The point is well-taken, and I wish people on the left were better at economics. But this study is deeply flawed, and the conclusion that the left is worse at economics than the right does not, I repeat, does not follow from the findings of this study. The reason for this is that the questions were deliberately selected to produce these results.

I'll let alone the fact that Buturovic and Klein chose the fuzzy "enlightened-unenlightened" measure rather than "correct-incorrect". All the questions but two deal with fairly incontrovertible findings in economics, so it can reasonably be said that there is a right and wrong answer to each (the exceptions are the notion that free trade does not increase unemployment, which is far from uncontroversial, and the question of exploitation of workers in third world countries, which is a question of ethics and not economics, and thus misused in this study; but the disparity in answers is greater than two, so I'll ignore it for the purposes of this critique). Good enough so far. The problem is that these questions all are all about either the positive effects of policies that the left typically opposes, or negative consequences of policies that the left typically supports.

Of course, this does not excuse economic ignorance, but it does call into serious question the study's conclusions. We know well enough that people tend to be biased toward their team. So let's say I'm an economically ignorant leftist approaching the question of licensing professional services. Either for moral reasons or in support of my party, I favor licensing. This bias will cause me to favor the hypothesis that licensing decreases service prices. By the same token, if I am an economically ignorant rightist, and oppose licensing for moral or political reasons, I will assume the worst about licensing. The problem is that, because the selected questions were uniformly skewed in the way I described, left-wing bias will consistently lead to the wrong answer, while right-wing bias will consistently lead to the right answer.

A better study would include questions that an economically ignorant respondent with a right-wing bias would tend to get wrong--questions like, "do tax cuts lead to greater tax revenue?"; "do free markets fail?"; "are true costs always accurately reflected in prices?"; "do free markets provide the best outcome for everyone?"; et c. While this does not completely eliminate the effect of respondent biases, such a study would provide a far more accurate picture of the situation. I suspect it would reveal significant economic ignorance in both the right and the left.

Jack Lacton said...


Thanks for the contribution but I have to highlight a major flaw in your argument, viz: "The problem is that, because the selected questions were uniformly skewed in the way I described, left-wing bias will consistently lead to the wrong answer, while right-wing bias will consistently lead to the right answer."

From where does such bias emanate if not from the study, wisdom and understanding of the individual in forming their political views?

Your thesis seems to be that each person's political persuasion is somehow marked out for them in advance, that they have no control over it and therefore the reality that the right understands economics better than the left is a 'fluke' rather than empirical fact.

anodognosic said...

"From where does such bias emanate if not from the study, wisdom and understanding of the individual in forming their political views?"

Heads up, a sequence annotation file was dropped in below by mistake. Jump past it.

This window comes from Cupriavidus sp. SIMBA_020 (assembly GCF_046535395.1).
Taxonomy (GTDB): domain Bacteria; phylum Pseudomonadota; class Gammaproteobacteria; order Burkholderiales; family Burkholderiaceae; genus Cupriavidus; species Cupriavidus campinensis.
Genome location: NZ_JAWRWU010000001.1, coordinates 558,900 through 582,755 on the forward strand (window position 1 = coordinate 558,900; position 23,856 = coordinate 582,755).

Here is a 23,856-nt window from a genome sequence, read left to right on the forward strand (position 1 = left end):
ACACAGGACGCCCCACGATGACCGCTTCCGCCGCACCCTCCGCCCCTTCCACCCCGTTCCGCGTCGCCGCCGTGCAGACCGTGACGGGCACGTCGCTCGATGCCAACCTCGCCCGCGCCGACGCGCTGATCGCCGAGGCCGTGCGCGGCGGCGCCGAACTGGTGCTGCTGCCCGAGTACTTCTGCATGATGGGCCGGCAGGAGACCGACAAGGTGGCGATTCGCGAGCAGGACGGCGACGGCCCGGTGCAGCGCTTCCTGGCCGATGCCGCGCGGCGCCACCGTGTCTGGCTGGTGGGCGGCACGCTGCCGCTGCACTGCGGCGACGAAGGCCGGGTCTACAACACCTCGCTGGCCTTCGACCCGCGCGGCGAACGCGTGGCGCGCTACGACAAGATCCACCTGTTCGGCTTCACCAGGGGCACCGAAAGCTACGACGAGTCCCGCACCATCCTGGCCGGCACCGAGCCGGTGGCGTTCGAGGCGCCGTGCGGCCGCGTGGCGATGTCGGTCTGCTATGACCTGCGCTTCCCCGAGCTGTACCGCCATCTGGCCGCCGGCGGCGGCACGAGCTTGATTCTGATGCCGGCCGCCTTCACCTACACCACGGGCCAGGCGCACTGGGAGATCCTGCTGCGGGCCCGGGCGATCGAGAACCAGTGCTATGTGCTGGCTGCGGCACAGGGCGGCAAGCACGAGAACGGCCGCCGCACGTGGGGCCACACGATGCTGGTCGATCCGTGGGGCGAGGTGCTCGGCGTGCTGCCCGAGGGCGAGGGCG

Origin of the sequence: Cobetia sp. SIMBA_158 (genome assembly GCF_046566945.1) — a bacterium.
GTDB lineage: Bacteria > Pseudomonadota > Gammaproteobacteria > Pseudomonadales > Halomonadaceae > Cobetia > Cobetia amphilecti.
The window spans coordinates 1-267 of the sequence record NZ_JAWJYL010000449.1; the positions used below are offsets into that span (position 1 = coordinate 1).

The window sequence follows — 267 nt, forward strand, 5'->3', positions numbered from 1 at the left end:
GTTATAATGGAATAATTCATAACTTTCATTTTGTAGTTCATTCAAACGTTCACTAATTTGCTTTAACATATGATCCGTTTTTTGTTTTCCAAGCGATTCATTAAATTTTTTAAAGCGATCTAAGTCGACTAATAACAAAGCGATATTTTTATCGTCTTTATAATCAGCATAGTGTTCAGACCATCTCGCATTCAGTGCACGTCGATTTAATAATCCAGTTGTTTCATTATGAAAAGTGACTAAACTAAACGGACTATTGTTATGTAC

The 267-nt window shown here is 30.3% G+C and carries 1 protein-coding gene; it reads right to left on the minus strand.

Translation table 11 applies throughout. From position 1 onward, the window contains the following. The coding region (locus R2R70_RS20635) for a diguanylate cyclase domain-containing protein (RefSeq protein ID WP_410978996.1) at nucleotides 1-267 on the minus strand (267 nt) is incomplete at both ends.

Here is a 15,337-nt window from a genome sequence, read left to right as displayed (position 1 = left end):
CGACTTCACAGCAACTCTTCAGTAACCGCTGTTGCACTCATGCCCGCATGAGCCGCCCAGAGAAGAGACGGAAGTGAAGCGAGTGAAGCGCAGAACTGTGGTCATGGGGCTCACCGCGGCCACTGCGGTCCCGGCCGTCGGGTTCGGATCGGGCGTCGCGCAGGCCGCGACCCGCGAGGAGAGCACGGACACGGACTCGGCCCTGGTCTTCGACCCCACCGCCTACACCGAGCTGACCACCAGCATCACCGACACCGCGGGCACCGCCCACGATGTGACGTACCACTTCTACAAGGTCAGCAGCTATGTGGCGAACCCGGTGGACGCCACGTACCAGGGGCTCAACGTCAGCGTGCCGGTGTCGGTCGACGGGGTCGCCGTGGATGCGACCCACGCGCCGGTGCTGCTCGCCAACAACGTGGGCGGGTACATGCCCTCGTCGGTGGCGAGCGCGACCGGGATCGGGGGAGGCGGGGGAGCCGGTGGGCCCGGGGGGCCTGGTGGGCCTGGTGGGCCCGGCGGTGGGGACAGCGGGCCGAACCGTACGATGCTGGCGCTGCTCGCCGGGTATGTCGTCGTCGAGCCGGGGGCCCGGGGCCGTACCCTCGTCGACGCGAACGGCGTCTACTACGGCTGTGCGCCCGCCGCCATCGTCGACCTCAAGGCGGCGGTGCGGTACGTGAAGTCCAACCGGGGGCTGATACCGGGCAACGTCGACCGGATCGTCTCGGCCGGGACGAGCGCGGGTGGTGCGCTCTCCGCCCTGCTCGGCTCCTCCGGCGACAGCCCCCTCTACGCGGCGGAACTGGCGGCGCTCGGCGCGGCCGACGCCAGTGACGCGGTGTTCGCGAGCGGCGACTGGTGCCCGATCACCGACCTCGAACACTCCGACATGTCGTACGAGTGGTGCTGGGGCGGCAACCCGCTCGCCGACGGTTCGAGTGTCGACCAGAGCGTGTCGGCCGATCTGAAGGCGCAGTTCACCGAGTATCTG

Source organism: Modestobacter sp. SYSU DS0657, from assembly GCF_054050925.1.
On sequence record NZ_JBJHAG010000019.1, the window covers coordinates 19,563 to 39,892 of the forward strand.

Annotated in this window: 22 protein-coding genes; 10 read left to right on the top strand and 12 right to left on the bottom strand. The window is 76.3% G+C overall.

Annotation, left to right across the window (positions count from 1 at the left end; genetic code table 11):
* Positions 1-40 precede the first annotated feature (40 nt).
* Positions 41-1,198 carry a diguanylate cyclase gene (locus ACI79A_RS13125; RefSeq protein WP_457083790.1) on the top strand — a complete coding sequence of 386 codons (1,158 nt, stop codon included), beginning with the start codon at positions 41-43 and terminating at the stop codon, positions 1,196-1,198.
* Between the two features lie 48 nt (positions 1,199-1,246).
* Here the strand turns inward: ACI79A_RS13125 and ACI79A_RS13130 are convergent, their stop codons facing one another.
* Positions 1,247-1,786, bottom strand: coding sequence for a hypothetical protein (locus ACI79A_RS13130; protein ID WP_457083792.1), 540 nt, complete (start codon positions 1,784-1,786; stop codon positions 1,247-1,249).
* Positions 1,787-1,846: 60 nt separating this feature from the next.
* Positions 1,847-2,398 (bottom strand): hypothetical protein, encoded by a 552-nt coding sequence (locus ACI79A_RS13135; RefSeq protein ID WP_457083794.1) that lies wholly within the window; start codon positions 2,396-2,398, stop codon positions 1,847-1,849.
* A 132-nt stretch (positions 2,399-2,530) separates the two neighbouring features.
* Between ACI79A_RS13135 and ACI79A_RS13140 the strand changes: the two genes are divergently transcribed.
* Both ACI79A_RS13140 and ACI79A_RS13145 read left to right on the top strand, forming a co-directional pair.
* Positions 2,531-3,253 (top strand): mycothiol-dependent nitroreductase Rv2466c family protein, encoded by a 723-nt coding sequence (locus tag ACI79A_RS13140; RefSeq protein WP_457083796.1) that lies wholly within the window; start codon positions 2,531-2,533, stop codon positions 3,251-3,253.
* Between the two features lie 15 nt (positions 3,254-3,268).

This ignores the actual messy, complicated way that people come to political beliefs in practice. Your race, social class, or your parents' political orientation are going to have a great effect on what you believe. And then there are plenty of non-economic issues that might cause you to move right or left. In the United States, for instance, a party might attract many voters primarily on culture war issues, which up until recently barely had an economic dimension at all. You might choose the right or the left because of their stance on feminism, say, or the role of religion in the country. But when you pick a side, there's a whole host of other positions that people take, because that's how ingroup-outgroup mentality works. If you are a member of the right or the left and you are ignorant about economic issues, chances are you're just going to subscribe to whatever your party subscribes to.

This study uncovers ignorance on the left, and I think that is pretty indisputable: getting one of those questions wrong (except for the two that I don't believe are valid) means that you are ignorant about the subject of the question. But what you have to ask yourself is, what does getting the question right mean? In a less politically charged test, someone who doesn't know the answer might pick at random, in which case people who are ignorant have a 50% chance of getting the right answer, thus creating a whole bunch of false positives.

But this is a politically charged test, and people are not going to choose at random in ignorance. Those on the left chose according to the particular economic prejudices on the left--pro-regulation, anti-corporate, pro-worker, etc. There's a strong indication that they have a bias, because they got those questions consistently wrong.

You can't say the inverse for the respondents on the right, however, because these particular questions favor the economic biases on the right: pro-market, pro-free-trade, anti-regulation, pro-business, etc. So a biased, ignorant person on the right is likely to get the correct answers to all of the questions!

You might say that this just means that the right, as a whole, tends to be more correct on economics. But all the study shows is that this is the case for these particular questions. As I said in my earlier post, if you designed such a study where right-wing bias would consistently produce wrong, rather than right, answers, I suspect the results would be very different, and possibly reversed.

Jack Lacton said...


If you think it's the questions that create the result then you should pose a series of alternative questions that are based on economic fundamentals that are more balanced.

Ellen K said...

Economics in its pure form is theoretical in nature. It is only in the real world application of the theories that we get feedback on what works and what does not. We have highly placed academics who are simply playing with our national economy as if it is some sort of experiment. They do not seem to care about the impact other than in the most remote and detached observational way. In application, the mechanisms used by this government in its attempt to acquire power over every single industry have only succeeded in shrinking profits and the offshoot of that is less jobs, less tax revenue and lower stock markets. Is it any wonder that Americans are ready for this gang in the White House to go? said...